CDC Reports Drop in Adult Smoking, But Death Toll and Health Costs Are Still Growing; Congress, States Should Implement Proven Solutions

Statement of Matthew L. Myers, President, Campaign for Tobacco-Free Kids

Nov. 13 2008

Washington, DC — Two new reports released today by the U.S. Centers for Disease Control and Prevention (CDC) show that the adult smoking rate in the United States has declined to under 20 percent for the first time, but smoking rates are not declining fast enough to reduce tobacco's growing toll in lives and health care costs. These reports confirm that we know how to reduce tobacco use, but elected officials at all levels must resist complacency and step up the fight against the nation's number one cause of preventable death. It is especially critical that the incoming Administration and Congress provide long-missing national leadership by enacting legislation granting the U.S. Food and Drug Administration (FDA) authority over tobacco products.

The good news from the first CDC report is that the adult smoking rate declined to 19.8 percent in 2007 from 20.8 percent in 2006. This is the first statistically significant one-year decline in adult smoking since 2003, but it still leaves the nation far short of achieving the U.S. Surgeon General's national goal of reducing adult smoking to 12 percent or less by 2010.

The bad news from the second CDC report is that smoking rates are not declining fast enough to reduce the devastating health and financial toll of smoking in the United States. This report, which updates official government statistics regarding the toll of cigarette smoking, found that from 2000 to 2004, at least 443,000 people in the U.S. died prematurely each year as a result of smoking and exposure to secondhand smoke, an increase from 438,000 deaths annually for 1997-2001. This report also found that smoking costs the nation $193 billion per year in health care expenditures and productivity losses, up from a previous estimate of $167 billion. The new total includes $96 billion in health care costs and $96.8 billion in productivity losses. This report also found that smoking results in an astounding 5.1 million years of potential life lost in the U.S. each year.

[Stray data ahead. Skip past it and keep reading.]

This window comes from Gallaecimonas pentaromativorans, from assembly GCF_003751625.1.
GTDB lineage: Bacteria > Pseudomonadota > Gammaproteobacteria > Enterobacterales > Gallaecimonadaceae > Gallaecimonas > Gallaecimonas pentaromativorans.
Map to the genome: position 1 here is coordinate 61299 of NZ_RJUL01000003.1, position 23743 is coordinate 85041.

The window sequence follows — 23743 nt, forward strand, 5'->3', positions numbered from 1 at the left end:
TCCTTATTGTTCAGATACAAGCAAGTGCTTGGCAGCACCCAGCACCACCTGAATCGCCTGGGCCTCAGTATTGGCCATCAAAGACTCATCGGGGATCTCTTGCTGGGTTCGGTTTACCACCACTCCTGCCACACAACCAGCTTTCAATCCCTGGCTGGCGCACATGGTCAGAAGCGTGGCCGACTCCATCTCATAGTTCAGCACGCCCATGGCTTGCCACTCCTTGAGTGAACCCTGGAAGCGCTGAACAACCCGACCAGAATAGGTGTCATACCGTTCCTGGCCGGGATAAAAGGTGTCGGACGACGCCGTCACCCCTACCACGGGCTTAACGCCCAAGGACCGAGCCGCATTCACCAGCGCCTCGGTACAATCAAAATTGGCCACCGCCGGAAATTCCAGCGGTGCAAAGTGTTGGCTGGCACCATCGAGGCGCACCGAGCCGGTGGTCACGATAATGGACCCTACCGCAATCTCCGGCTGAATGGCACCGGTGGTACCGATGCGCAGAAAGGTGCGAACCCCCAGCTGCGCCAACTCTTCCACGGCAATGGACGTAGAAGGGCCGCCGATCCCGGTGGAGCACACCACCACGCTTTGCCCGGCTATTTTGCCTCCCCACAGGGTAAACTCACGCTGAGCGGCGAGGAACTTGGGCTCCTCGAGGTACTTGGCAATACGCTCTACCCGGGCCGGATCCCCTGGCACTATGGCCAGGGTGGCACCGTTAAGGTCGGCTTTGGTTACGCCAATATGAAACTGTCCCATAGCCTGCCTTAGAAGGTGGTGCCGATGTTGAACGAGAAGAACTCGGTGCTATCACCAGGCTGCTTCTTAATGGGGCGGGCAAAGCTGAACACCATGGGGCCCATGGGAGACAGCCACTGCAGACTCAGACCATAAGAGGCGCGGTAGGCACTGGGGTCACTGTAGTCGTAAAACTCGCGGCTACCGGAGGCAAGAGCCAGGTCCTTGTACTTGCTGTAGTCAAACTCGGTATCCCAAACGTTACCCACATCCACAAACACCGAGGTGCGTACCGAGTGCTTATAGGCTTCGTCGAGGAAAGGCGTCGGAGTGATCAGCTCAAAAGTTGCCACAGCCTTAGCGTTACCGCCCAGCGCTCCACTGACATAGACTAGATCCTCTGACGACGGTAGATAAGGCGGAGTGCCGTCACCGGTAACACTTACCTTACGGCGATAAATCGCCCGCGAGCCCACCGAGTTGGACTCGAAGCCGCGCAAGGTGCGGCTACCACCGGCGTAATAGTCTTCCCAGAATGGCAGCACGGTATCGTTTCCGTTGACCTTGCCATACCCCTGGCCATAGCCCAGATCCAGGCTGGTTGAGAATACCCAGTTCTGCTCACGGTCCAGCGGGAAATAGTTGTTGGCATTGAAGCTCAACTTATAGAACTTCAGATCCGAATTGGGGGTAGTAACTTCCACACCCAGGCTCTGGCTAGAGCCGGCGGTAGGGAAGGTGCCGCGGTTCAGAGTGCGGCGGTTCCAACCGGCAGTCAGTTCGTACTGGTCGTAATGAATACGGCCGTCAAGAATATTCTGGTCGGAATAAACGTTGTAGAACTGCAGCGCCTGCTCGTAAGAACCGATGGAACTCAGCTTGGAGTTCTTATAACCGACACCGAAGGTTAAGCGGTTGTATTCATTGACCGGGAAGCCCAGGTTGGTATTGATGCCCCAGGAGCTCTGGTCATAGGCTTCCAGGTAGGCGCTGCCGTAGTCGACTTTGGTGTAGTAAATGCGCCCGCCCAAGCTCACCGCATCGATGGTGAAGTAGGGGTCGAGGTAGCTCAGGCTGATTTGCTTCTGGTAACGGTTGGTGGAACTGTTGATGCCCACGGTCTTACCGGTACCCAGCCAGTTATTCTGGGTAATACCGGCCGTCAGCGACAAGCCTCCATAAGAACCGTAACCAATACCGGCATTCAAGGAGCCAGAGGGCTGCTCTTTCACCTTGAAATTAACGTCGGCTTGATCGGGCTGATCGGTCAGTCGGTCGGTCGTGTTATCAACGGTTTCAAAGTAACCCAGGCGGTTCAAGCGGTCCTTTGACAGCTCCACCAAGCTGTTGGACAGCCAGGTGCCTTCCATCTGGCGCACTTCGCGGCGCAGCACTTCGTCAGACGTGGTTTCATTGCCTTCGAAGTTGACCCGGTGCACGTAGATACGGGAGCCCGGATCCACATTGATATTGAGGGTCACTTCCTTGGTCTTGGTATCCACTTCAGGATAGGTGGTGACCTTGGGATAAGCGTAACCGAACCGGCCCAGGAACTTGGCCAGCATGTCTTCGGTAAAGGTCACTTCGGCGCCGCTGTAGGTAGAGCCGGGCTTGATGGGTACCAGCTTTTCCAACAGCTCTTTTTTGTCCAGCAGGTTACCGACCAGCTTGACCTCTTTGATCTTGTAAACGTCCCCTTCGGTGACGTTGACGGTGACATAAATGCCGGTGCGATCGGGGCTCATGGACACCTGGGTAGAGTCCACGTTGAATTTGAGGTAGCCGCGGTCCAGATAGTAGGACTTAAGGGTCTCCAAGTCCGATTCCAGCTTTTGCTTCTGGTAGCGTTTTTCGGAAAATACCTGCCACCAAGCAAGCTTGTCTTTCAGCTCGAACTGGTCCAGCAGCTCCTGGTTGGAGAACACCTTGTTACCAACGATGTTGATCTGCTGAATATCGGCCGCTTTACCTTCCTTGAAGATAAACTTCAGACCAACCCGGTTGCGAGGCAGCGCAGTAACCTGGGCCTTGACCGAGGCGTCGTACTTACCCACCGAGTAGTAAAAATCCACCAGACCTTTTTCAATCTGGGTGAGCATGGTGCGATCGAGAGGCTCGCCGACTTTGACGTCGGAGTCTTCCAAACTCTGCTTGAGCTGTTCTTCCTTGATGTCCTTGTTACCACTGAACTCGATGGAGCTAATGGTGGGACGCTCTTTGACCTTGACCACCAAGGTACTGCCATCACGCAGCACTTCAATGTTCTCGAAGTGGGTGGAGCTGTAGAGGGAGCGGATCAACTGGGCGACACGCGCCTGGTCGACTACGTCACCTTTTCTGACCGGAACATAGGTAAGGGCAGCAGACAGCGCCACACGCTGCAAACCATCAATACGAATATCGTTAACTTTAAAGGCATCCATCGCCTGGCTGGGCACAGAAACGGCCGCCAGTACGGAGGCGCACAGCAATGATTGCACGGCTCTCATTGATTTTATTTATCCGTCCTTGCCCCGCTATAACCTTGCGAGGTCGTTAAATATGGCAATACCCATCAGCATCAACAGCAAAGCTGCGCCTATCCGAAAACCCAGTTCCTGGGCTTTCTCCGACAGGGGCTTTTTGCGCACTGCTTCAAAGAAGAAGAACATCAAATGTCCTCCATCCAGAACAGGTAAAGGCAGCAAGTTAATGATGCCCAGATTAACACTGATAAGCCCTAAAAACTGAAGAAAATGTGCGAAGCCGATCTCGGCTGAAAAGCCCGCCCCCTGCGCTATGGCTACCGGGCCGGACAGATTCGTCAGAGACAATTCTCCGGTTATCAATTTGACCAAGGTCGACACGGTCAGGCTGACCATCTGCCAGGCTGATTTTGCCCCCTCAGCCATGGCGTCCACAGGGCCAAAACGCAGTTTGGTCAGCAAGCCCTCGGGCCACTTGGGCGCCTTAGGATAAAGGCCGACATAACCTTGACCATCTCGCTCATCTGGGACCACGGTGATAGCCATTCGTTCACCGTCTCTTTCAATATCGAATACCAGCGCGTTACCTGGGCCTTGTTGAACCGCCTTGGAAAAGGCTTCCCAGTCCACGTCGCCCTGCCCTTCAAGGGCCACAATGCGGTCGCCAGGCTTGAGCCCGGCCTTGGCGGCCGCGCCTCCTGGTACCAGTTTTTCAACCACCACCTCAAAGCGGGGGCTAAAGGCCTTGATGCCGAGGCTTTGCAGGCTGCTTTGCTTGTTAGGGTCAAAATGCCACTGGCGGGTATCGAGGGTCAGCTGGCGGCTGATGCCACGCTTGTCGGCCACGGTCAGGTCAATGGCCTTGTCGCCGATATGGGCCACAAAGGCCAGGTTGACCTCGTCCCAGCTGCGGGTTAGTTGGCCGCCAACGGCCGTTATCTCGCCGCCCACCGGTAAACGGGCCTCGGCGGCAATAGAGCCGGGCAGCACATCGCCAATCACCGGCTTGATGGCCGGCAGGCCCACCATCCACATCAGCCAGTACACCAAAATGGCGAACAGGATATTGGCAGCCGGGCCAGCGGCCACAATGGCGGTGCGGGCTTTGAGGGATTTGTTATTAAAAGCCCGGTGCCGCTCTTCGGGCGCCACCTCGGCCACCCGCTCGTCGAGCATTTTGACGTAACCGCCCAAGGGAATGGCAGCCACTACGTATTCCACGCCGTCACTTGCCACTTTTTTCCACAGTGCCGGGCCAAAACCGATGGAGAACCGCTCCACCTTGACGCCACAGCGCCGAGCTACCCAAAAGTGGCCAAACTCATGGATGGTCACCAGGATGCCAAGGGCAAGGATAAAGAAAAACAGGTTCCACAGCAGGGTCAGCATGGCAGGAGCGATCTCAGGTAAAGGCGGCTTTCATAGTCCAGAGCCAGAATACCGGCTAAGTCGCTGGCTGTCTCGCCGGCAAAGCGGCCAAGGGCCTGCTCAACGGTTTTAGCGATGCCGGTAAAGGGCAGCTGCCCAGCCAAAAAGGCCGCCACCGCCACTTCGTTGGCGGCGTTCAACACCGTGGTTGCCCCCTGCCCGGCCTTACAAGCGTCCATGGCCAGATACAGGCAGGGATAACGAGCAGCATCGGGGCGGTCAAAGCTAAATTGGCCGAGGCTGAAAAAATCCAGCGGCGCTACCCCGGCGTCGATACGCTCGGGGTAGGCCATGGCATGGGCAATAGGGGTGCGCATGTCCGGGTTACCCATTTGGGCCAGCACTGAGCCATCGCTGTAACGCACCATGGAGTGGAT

These reports were published in the November, 14, 2008, issue of the CDC journal Morbidity and Mortality Weekly Report (MMWR).

These new reports follow an earlier CDC report that found the smoking rate among high school students — 20 percent in 2007 — has not declined significantly since 2003, following a 40 percent decline between 1997 and 2003.

The lack of greater progress in reducing smoking is troubling and inexcusable given the overwhelming scientific evidence of what works to reduce tobacco use. We know how to win the fight against tobacco use. But we will not win it — and our progress could even reverse — without the political leadership to implement proven solutions at all levels of government. Recent landmark reports by the Institute of Medicine (IOM) and the President's Cancer Panel agreed on the proven, science-based measures that Congress and the states must take: